Thank you in advance
Corey- View attachment 425231
One additional note on what has already been said. All finishes start as a gloss. Flattening agents are added to create semi gloss, satin, matte, or flat. In addition to slightly obscuring the transparency, fattening agents also soften the finish. Therefore a gloss finish will always be harder than a satin, flat, etc. So for protection I would do several coats of gloss, the last two coats being the sheen of choice. If you have not chosen a finish yet, I would like to suggest Target Coatings conversion varnish. It is a waterborne with excellent abrasion and chemical resistance, outdoor rated, good clarity, and sprays easily. I use it whenever durability is an issue and spray it with a hvlp turbine gun (Fuji)
 

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Discussion Starter #15
Thank you for the reply. Should the 220 grit sandpaper be wet or dry? I also have some fine and ultra fine scotch beige blending pads. Are those good? And is 1 coat of the satin or semi good enough?
 

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One coat of satin should be enough, if not add another coat of satin.
I guess the 220 grit could be either wet or dry. Best to use dry so that if moisture gets trapped in a tight spot, it could mess up you finish. I am going by what most recommended grits are. but the most important grit is what is on the can of finish. The manufacturers know their products best.
Also note on the PDS (Product Data Sheet) or the can, there is usually a 'not more than x amounts of coats' are recommended. Again, the manufacturer knows his products peak performance and limitations.
 

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Are you coating the copper too? If so you need a finish suitable for the copper. Just about anything would work on the wood. I wouldn't use nitrocellulose lacquer. It's not very waterproof and yellows with age. If you are coating the copper too I would recommend something like this. Copper - Everbrite, Inc..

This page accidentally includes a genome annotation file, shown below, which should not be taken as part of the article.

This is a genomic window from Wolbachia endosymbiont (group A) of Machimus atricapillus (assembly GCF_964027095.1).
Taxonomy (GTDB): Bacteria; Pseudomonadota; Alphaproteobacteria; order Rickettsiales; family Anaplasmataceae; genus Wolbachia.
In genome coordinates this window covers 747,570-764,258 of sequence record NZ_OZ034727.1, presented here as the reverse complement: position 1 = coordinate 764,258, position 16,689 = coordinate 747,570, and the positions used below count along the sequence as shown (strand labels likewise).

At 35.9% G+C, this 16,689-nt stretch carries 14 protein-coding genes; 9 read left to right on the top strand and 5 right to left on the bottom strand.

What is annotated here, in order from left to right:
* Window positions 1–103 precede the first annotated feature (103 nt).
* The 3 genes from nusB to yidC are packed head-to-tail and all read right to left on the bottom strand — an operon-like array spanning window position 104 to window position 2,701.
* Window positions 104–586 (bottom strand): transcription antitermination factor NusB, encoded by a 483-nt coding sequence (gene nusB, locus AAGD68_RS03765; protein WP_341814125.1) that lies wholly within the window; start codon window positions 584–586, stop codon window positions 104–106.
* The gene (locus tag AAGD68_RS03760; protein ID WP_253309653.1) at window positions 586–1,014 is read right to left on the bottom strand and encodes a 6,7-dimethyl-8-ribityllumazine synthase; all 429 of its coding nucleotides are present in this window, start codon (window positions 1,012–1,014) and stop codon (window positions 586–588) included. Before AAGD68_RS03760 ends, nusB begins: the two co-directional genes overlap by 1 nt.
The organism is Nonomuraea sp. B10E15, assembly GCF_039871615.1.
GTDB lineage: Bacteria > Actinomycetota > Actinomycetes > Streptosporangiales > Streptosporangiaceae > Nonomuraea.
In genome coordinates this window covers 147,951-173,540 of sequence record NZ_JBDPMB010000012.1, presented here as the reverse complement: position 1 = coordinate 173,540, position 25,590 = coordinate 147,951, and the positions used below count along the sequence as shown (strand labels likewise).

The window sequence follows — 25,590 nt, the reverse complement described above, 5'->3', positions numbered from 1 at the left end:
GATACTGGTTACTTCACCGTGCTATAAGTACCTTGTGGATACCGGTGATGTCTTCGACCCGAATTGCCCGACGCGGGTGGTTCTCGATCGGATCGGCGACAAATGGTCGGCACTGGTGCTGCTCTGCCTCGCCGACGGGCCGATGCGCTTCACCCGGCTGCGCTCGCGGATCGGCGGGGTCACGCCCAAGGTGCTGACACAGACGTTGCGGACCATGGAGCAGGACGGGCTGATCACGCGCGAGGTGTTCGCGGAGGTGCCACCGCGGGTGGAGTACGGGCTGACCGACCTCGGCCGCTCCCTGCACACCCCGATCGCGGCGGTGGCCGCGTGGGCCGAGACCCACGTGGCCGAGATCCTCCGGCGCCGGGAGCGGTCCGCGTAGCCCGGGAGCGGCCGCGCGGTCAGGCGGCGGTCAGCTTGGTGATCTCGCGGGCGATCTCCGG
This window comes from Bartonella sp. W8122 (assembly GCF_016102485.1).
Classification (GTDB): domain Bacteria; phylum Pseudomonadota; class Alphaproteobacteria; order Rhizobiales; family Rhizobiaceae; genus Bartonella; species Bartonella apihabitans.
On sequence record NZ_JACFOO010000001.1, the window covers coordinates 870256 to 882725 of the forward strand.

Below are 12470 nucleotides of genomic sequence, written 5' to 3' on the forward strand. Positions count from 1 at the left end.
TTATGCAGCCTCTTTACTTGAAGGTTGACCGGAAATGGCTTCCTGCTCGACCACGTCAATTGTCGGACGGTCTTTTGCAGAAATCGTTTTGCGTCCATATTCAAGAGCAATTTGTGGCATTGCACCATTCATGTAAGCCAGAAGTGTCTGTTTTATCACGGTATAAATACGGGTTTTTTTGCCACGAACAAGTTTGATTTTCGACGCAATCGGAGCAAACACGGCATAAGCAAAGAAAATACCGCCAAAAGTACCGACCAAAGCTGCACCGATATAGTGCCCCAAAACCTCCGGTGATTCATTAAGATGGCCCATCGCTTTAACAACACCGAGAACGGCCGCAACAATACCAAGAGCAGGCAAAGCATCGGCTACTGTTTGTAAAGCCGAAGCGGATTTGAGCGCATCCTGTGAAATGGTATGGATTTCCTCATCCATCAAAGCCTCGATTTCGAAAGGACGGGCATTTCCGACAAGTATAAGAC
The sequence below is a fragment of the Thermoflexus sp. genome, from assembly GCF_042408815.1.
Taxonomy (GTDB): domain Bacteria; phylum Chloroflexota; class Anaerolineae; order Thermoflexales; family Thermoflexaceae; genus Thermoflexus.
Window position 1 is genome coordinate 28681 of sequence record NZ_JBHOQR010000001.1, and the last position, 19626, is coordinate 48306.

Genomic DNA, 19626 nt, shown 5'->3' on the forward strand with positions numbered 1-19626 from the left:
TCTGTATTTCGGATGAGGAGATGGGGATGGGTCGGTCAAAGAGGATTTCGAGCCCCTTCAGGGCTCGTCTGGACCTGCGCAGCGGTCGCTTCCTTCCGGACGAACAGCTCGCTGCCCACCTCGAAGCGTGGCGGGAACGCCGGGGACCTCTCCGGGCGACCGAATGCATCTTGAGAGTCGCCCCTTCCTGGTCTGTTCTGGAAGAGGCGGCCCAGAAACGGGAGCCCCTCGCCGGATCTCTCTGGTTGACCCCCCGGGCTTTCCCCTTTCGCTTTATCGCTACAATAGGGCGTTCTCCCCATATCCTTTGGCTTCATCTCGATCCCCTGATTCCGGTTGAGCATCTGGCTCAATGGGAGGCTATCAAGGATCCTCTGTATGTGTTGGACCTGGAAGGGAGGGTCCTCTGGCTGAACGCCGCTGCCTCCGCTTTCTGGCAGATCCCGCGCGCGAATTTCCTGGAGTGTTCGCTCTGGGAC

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Discussion Starter #18
Hi everyone, I am not coating the copper, just leaving it natural. I just sanded the gloss bar rail and it looks great. I like the satin/semi sheen that was created by sanding it. Big difference from the heavy high gloss. One last question and my project will be complete....... since I'm happy with the sheen from sanding do I need to apply a new coat of satin or just leave it the way it is and call it a day? I have a total of 7 or 8 coats on it.
I just want to thank everyone for their help with my project. Couldn't have done it without you!!
Corey-
 

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If you are happy with the sheen there is no reason to put another coat on. Usually sanding leaves the sheen blotchy and a satin coating would be uniform. That would be the only reason another coat would be needed.
 

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Bah humbug
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I'd watch putting all those coats on...

I was on a auto body forum one time and a guy said he had put 14 coats of lacquer on the vehicle. Guys says I got a rust spot showing in the fender, Response from the dupont guy, your gonna sand it, repair it and paint it 14 more times..

Too much is too much.
mr-bean-in-room-426-part-5-5-mr-bean-official.jpg